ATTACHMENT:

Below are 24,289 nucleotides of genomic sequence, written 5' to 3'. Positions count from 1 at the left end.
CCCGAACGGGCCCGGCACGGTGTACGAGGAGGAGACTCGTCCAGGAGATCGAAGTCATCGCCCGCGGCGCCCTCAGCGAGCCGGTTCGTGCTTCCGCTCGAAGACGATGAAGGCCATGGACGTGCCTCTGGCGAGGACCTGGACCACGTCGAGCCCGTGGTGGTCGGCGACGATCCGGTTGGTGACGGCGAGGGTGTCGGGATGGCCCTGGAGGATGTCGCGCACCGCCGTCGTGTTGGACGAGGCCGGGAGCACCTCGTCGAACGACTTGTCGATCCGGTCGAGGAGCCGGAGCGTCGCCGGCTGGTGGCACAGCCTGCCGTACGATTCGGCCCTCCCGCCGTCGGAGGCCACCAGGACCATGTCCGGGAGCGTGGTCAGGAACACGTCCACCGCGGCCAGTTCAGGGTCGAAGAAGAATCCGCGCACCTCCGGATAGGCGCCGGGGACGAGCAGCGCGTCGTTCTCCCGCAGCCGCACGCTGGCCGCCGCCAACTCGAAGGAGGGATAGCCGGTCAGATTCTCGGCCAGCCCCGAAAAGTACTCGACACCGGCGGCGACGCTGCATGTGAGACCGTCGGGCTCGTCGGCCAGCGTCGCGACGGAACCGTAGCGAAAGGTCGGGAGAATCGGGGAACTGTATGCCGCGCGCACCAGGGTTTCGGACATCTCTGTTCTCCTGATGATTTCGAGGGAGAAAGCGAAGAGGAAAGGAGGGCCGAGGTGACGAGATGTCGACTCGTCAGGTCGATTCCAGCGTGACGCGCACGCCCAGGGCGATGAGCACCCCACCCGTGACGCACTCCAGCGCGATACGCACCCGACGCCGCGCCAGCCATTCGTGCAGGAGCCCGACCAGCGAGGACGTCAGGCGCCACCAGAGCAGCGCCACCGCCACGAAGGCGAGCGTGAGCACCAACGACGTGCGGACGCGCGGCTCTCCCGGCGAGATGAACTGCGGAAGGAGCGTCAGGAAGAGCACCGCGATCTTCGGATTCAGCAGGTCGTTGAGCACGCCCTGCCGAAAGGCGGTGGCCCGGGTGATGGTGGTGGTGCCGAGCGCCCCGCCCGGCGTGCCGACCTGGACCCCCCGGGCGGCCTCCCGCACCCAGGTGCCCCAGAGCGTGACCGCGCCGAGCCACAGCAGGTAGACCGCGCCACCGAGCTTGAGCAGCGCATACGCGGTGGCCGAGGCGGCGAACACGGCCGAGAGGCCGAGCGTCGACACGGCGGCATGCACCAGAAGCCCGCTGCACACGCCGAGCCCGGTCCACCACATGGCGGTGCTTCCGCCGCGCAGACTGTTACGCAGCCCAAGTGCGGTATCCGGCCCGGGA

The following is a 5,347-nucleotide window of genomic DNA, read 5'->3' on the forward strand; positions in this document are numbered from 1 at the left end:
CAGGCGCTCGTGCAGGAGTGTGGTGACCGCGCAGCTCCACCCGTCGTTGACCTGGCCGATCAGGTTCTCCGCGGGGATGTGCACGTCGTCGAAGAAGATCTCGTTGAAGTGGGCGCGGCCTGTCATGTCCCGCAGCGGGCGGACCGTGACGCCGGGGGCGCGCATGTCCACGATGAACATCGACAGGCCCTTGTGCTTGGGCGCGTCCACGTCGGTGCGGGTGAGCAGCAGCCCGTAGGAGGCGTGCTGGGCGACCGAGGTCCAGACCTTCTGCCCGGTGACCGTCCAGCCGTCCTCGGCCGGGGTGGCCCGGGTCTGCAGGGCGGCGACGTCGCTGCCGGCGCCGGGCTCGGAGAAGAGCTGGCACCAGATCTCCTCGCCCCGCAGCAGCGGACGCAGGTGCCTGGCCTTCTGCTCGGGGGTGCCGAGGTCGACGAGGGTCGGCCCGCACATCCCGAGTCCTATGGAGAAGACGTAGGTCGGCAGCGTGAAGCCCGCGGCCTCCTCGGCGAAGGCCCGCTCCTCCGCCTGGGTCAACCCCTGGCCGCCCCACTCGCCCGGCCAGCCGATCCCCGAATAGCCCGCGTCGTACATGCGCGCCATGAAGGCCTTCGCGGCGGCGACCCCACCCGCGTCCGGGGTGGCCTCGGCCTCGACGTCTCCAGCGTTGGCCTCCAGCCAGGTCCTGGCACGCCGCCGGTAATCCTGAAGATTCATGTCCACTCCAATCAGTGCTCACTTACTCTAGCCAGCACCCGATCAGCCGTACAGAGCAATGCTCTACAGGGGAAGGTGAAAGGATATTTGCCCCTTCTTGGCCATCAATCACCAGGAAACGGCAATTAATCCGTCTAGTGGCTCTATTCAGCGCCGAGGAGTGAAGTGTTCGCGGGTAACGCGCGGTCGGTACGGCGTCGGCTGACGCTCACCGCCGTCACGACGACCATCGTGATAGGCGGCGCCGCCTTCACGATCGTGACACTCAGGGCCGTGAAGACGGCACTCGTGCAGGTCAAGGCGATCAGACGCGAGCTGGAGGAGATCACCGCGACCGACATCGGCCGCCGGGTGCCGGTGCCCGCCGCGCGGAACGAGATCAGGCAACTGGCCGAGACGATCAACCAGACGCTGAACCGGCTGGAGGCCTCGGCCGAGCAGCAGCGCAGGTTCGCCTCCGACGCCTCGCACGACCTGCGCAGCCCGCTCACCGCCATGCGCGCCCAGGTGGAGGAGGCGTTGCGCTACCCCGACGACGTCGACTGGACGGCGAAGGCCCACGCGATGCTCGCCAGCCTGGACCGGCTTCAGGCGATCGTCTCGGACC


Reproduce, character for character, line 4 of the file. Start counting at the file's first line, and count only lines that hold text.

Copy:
CAGGCGCTCGTGCAGGAGTGTGGTGACCGCGCAGCTCCACCCGTCGTTGACCTGGCCGATCAGGTTCTCCGCGGGGATGTGCACGTCGTCGAAGAAGATCTCGTTGAAGTGGGCGCGGCCTGTCATGTCCCGCAGCGGGCGGACCGTGACGCCGGGGGCGCGCATGTCCACGATGAACATCGACAGGCCCTTGTGCTTGGGCGCGTCCACGTCGGTGCGGGTGAGCAGCAGCCCGTAGGAGGCGTGCTGGGCGACCGAGGTCCAGACCTTCTGCCCGGTGACCGTCCAGCCGTCCTCGGCCGGGGTGGCCCGGGTCTGCAGGGCGGCGACGTCGCTGCCGGCGCCGGGCTCGGAGAAGAGCTGGCACCAGATCTCCTCGCCCCGCAGCAGCGGACGCAGGTGCCTGGCCTTCTGCTCGGGGGTGCCGAGGTCGACGAGGGTCGGCCCGCACATCCCGAGTCCTATGGAGAAGACGTAGGTCGGCAGCGTGAAGCCCGCGGCCTCCTCGGCGAAGGCCCGCTCCTCCGCCTGGGTCAACCCCTGGCCGCCCCACTCGCCCGGCCAGCCGATCCCCGAATAGCCCGCGTCGTACATGCGCGCCATGAAGGCCTTCGCGGCGGCGACCCCACCCGCGTCCGGGGTGGCCTCGGCCTCGACGTCTCCAGCGTTGGCCTCCAGCCAGGTCCTGGCACGCCGCCGGTAATCCTGAAGATTCATGTCCACTCCAATCAGTGCTCACTTACTCTAGCCAGCACCCGATCAGCCGTACAGAGCAATGCTCTACAGGGGAAGGTGAAAGGATATTTGCCCCTTCTTGGCCATCAATCACCAGGAAACGGCAATTAATCCGTCTAGTGGCTCTATTCAGCGCCGAGGAGTGAAGTGTTCGCGGGTAACGCGCGGTCGGTACGGCGTCGGCTGACGCTCACCGCCGTCACGACGACCATCGTGATAGGCGGCGCCGCCTTCACGATCGTGACACTCAGGGCCGTGAAGACGGCACTCGTGCAGGTCAAGGCGATCAGACGCGAGCTGGAGGAGATCACCGCGACCGACATCGGCCGCCGGGTGCCGGTGCCCGCCGCGCGGAACGAGATCAGGCAACTGGCCGAGACGATCAACCAGACGCTGAACCGGCTGGAGGCCTCGGCCGAGCAGCAGCGCAGGTTCGCCTCCGACGCCTCGCACGACCTGCGCAGCCCGCTCACCGCCATGCGCGCCCAGGTGGAGGAGGCGTTGCGCTACCCCGACGACGTCGACTGGACGGCGAAGGCCCACGCGATGCTCGCCAGCCTGGACCGGCTTCAGGCGATCGTCTCGGACC